On October 1st Microsoft announced new licensing options that make it very attractive for OMS managed servers to have a ConfigMgr license bundled with it. Is this the renaissance of server management with ConfigMgr?
As Microsoft has evolved the two-decade old System Center Configuration Manager (ConfigMgr) product to a “As a Service” model with multiple updates per year, there have been many feature additions and improvement mostly driven by changes in in services that ConfigMgr must integrate with such as Microsoft Intune and Office 365 Exchange Online. For the most part the enhancements have been improving the device management capabilities of ConfigMgr and extending use case scenarios based on rapidly changing mobile device capabilities and use case scenarios. I’ve been around this product for more than two decades and I’ve seen it change names and directions several times. In fact, my first deployment was of SMS 1.0 in 1994. In the late 1990s and early this millennium there was growing interest in using ConfigMgr (called SMS or SCCM back then) to manage servers. The problem was that client agent settings were set at the site level at that time. In order to have custom client agent settings for a group of systems, you would need to stand up another SMS or SCCM site. Consider that servers have different management requirements than desktops and laptops and you’ll understand why custom settings for servers were important. All of that changed in April of 2012 when System Center 2012 Configuration Manager shipped. This version of the product allowed custom client agent settings to be deployed to individual collections within a site. In fact, I blogged about this as being one of my favourite new features back in 2011 when I was evaluating a beta version of the product (we used to have betas back then). What a great way to have different configurations for different types of devices (kiosks, servers, desktops, laptops, DMZ, etc. all have different management requirements. Unfortunately, the mindshare of most datacenter managers hasn’t kept up with the capabilities of ConfigMgr. Other toolsets became more prevalent in server management and the uptake of virtualization shifted the toolset requirements as well. By the time that server administrators were able to consider using ConfigMgr for servers, the whole server paradigm had shifted from physical servers, clusters, virtual and now cloud.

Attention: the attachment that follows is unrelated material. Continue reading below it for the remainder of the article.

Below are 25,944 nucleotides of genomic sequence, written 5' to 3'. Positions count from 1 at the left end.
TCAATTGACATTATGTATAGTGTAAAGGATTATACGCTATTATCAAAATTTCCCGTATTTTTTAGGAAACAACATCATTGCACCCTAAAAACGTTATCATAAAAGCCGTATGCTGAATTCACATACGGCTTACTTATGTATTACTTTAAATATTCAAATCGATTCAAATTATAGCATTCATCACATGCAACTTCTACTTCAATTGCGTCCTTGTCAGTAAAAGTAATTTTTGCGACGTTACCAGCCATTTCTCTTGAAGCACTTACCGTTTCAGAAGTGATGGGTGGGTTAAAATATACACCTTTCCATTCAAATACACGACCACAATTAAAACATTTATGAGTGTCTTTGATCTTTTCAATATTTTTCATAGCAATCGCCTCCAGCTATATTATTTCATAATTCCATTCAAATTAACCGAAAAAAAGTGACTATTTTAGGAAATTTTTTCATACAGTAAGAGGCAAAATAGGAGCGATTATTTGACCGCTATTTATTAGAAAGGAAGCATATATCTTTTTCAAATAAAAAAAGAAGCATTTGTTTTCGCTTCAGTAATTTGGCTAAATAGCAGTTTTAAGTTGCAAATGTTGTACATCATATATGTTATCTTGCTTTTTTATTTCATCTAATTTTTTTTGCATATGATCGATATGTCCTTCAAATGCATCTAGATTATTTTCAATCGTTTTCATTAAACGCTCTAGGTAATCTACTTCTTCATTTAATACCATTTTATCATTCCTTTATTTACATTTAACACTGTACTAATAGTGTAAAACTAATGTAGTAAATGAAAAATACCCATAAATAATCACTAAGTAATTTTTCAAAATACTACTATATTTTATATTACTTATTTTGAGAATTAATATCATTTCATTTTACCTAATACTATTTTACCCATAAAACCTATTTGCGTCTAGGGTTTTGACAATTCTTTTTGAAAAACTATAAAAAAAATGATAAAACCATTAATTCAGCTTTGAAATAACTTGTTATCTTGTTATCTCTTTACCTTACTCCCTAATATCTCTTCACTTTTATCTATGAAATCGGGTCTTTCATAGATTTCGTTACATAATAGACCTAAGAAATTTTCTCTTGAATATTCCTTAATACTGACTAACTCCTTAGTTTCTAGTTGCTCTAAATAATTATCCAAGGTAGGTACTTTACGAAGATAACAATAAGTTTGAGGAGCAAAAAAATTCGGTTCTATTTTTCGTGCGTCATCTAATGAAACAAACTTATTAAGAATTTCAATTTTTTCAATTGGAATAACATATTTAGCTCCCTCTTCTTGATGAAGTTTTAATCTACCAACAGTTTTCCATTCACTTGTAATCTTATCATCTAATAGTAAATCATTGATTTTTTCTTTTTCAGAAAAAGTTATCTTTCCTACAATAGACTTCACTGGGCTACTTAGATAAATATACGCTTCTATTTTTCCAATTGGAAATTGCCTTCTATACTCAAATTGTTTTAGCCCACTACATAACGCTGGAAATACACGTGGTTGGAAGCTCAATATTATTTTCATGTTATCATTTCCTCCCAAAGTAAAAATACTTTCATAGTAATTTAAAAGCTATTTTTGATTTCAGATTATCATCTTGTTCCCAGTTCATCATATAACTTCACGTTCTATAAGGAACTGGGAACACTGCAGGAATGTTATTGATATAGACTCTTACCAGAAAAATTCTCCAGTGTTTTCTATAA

Enter System Center Configuration Manager 1606. There are many new features in this version that you can read about here, but one that caught my eye in particular. It’s in prerelease but you can now connect your ConfigMgr site to an OMS tenant and OMS will have visibility into ConfigMgr data such as collections and manage the collections in OMS.
So how do you try this out? You will need to do three things:
Ensure that you have consented to use Pre-Release features
Enable the feature by right-clicking on it in the features pane and turning it on:
Configure the OMS Connector:
The details of how to configure the connector are beyond the scope of this post but a detailed post on how to do it can be found here.